We are now in the early 2000s and I am leading our fabric care business for France, Holland and Belgium. At the time, our R&D resources were very tight. I had to find ideas that could revitalize the business, but without necessarily needing to change the product. So I tested many ideas. The one that rose to the top was that Ariel cleans so well that you can wash your clothes in cold water. This was a new concept for people and they loved it! It was better for fabric integrity and the clothes’ longevity.

Then, in 2004, the prices of electricity in Europe were skyrocketing. I proposed the idea that "if you wash your clothes in cold water, you’ll see savings on your electricity bill." That was an absolute hit with people. Our shares started to grow — they grew three share points in a few months after a downward trend for three years in a row. Then, by the third year, we said, "And, if we all wash in cold water we could save enough energy to light up 1,000 villages in France." That was amazing. We went from a personal reward to a collective reward.

Grady: When did sustainability, as a concept, come into the picture?

Helias: In 2005, "An Inconvenient Truth," Al Gore’s movie, came out. I was totally touched by it. My team and I went to watch the movie together. I started to understand the science behind sustainability. I learned that, from a life cycle assessment standpoint for detergent, 80 percent of the carbon footprint comes from the wash temperature. This is when I started being interested in sustainability. I knew nothing about it. I educated myself and volunteered for projects on sustainability. We launched the gel detergent, which is the most sustainable form, because it starts working at 15 degrees centigrade and it is compacted, meaning it saves water and packaging resources. Then, I created an initiative called Future Friendly, which took all of our brands that could claim something meaningful in sustainability and presented them in that way to retailers. Retailers got behind it and put together big events in stores on Future Friendly.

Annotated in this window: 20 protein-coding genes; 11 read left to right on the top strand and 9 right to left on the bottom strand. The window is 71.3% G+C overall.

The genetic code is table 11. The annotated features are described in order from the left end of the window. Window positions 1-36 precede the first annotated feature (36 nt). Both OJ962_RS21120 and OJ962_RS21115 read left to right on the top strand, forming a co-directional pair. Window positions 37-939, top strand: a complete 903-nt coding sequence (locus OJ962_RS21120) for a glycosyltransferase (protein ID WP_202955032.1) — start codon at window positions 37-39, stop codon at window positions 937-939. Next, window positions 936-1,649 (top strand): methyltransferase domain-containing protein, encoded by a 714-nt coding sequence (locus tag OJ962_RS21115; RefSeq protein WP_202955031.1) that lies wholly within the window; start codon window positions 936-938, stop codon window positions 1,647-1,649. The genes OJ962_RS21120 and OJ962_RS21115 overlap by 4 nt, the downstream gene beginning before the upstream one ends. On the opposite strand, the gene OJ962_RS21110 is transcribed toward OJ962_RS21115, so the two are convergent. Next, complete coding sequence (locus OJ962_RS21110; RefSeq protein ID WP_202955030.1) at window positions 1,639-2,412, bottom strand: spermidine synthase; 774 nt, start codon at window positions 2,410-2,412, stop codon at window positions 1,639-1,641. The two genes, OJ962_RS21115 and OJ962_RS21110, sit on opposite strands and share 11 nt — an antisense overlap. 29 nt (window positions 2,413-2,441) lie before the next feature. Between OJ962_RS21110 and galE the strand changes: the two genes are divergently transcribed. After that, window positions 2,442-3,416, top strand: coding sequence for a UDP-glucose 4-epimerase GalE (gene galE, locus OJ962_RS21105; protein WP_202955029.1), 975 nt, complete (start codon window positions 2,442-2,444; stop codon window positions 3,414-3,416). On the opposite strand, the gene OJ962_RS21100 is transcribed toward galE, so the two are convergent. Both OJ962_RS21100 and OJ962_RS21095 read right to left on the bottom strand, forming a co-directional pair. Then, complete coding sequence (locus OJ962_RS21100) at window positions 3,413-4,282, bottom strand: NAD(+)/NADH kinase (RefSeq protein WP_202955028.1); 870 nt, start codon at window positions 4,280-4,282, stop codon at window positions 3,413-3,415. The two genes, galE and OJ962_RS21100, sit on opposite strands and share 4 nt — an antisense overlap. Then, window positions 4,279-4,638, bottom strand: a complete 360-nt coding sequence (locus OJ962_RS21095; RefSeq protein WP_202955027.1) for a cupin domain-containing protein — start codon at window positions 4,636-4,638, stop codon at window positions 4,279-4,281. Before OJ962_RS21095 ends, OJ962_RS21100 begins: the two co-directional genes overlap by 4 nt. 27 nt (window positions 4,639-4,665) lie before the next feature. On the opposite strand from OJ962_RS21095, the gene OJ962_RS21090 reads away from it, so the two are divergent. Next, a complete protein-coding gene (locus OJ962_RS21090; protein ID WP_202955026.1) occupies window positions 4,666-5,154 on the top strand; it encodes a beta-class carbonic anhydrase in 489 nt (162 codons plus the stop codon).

I knew I needed to learn more, so I did WWF’s One Planet Leaders training. During the week-long training, I was with people whose job was sustainability and I was the odd one out because I was working in Brand and Innovation. I had to step back from the business during this week, and that was incredibly valuable. Sustainability was part of my job, but more of a hobby than anything else. If it could be my job, the impact I would have on P&G would be so much greater. I decided I would ask my CEO for a new job focused on sustainability.